The airline, however, has said it would resume operations Oct. 20.
The date is significant since it is also the deadline for the airline to prove to the DGCA that it has a viable operational plan to support the continued grant of its air operator certificate.
Certificate At Risk
The DGCA on Oct. 5 issued a show-cause order to Kingfisher, “asking why its permit should not be canceled or suspended, as the airline has failed to establish a safe, efficient and reliable service.” It also rejected the airline’s proposed winter schedule. The DGCA on Oct. 17 approved the 2012 winter time tables of scheduled domestic airlines, effective from Oct. 28. In all, 10,935 departures per week, or 1,562 a day, have been approved. “But we have not given approval for Kingfisher Airlines,” a DGCA official says.
Kingfisher operated 2,930 departures in winter 2011.
The airline has been looking for investors outside the country after the Indian government recently allowed international airlines to own up to 49% equity in local carriers.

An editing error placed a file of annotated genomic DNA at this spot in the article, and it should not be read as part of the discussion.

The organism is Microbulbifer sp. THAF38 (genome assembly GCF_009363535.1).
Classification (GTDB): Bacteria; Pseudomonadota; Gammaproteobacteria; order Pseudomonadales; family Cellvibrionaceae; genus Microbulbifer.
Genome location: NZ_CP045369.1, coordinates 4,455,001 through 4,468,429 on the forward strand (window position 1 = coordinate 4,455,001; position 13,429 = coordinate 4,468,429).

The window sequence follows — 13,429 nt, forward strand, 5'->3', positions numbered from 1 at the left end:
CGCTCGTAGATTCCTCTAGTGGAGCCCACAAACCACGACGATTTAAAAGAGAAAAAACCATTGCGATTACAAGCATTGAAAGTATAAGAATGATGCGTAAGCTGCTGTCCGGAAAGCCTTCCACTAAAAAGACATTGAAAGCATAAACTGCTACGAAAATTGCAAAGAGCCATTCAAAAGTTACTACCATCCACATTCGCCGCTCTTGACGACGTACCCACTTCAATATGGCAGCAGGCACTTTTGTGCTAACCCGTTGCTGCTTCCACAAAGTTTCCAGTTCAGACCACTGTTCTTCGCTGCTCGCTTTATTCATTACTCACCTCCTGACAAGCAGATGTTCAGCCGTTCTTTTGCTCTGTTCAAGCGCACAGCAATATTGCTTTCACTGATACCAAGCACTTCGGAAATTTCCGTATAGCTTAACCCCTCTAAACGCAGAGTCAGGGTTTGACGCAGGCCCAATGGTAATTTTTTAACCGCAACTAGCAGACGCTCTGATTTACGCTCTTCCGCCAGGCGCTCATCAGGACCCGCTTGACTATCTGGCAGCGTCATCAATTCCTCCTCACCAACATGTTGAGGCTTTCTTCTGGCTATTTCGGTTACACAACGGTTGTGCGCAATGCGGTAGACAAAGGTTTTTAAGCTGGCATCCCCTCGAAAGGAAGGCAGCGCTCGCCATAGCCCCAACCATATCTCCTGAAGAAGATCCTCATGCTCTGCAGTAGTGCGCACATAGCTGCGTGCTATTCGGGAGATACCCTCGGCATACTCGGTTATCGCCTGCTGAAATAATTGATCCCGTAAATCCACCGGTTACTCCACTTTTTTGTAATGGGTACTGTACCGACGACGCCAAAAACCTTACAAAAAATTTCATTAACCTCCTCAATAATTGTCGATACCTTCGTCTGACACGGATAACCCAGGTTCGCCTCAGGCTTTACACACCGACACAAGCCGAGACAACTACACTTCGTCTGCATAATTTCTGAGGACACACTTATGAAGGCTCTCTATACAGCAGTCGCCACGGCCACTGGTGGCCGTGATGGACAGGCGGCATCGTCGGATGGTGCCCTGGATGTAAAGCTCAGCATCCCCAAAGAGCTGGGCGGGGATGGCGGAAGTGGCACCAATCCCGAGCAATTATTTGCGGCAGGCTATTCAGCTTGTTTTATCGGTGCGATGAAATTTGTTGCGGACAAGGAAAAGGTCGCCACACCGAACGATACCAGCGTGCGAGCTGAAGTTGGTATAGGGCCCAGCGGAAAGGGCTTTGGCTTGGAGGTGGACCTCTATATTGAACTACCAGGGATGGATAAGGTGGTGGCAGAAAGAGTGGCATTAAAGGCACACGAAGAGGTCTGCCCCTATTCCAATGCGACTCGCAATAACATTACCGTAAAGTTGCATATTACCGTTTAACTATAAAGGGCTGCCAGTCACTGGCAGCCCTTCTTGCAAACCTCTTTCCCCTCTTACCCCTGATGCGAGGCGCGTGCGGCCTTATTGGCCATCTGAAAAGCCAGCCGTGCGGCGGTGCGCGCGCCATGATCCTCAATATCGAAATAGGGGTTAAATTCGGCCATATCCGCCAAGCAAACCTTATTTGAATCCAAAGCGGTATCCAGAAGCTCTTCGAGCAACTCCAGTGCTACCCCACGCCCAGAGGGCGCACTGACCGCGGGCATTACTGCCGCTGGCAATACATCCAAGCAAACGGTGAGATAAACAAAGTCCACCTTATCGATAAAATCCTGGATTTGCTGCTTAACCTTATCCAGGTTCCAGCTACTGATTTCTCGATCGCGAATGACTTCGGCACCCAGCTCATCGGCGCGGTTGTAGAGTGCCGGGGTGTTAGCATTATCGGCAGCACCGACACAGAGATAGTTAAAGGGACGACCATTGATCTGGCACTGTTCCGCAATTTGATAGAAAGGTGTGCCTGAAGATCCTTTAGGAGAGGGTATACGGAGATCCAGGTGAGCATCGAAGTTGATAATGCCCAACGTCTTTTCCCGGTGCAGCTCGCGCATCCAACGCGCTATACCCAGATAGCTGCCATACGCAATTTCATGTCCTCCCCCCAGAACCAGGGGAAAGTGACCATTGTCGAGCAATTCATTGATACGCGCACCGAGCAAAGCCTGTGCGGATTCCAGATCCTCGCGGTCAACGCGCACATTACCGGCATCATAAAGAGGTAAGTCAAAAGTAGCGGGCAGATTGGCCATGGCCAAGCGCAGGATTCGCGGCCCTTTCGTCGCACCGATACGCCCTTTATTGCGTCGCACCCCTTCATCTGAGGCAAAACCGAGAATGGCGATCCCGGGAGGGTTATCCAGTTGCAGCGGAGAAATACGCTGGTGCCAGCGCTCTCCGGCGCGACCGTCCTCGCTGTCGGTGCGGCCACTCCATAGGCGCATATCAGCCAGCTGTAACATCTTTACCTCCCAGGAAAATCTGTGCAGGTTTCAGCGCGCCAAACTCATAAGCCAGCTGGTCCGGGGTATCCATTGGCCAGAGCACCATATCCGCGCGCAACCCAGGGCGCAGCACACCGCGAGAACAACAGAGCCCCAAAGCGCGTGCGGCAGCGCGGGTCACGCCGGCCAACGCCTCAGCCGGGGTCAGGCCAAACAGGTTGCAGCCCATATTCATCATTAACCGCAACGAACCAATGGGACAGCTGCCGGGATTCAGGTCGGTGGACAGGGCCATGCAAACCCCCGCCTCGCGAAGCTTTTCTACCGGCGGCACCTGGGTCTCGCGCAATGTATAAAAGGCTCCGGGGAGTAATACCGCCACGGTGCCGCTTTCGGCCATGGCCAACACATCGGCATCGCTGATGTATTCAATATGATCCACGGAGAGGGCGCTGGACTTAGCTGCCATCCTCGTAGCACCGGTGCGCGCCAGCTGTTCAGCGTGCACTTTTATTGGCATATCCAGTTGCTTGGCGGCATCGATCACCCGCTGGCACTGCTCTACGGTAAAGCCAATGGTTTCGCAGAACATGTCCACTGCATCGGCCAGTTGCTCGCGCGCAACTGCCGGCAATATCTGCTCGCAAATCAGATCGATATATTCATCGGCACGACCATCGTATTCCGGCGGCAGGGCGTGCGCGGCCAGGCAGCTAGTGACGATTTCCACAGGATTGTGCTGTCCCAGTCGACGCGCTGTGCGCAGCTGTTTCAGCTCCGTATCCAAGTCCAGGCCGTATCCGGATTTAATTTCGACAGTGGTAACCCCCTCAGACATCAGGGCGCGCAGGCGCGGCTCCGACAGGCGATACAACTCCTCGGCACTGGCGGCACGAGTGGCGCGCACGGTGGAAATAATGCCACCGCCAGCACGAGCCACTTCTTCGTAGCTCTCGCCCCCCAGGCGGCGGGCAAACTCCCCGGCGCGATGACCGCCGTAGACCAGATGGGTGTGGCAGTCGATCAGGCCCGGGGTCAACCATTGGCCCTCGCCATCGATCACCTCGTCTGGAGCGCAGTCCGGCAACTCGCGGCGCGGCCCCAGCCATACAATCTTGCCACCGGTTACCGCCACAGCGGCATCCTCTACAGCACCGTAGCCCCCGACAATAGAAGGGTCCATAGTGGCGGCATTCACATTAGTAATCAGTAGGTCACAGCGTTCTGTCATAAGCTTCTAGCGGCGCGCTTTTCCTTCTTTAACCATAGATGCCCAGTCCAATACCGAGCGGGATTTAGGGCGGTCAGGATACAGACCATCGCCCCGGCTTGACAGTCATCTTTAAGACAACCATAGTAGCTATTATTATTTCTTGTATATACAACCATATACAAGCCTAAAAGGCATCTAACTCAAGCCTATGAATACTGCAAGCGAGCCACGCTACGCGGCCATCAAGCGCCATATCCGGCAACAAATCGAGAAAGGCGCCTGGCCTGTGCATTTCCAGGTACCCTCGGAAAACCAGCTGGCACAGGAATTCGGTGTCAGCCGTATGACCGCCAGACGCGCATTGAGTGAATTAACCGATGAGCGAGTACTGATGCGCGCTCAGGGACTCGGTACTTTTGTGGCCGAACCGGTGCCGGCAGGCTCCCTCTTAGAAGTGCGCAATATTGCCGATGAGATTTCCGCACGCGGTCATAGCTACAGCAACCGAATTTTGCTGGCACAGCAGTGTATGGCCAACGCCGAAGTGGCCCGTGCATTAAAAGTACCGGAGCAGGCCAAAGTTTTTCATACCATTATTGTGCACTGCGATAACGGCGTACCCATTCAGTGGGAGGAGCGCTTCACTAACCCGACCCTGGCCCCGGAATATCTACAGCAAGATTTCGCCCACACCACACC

Kingfisher, which used to operate about 400 flights a day, has not made a profit since it launched operations in 2005.
While the airline says it is in talks with global airlines for a potential investment, no carrier has publicly expressed interest. The company also been holding talks with a consortium of banks on restructuring its massive debt.
Several of its aircraft have been taken away by lessors or grounded by the Airports Authority of India for non-payment of dues during the past few months.
Kingfisher has been in the red due to high fuel prices, interest costs, bleeding international operations, competition from low-fare carriers and large debts.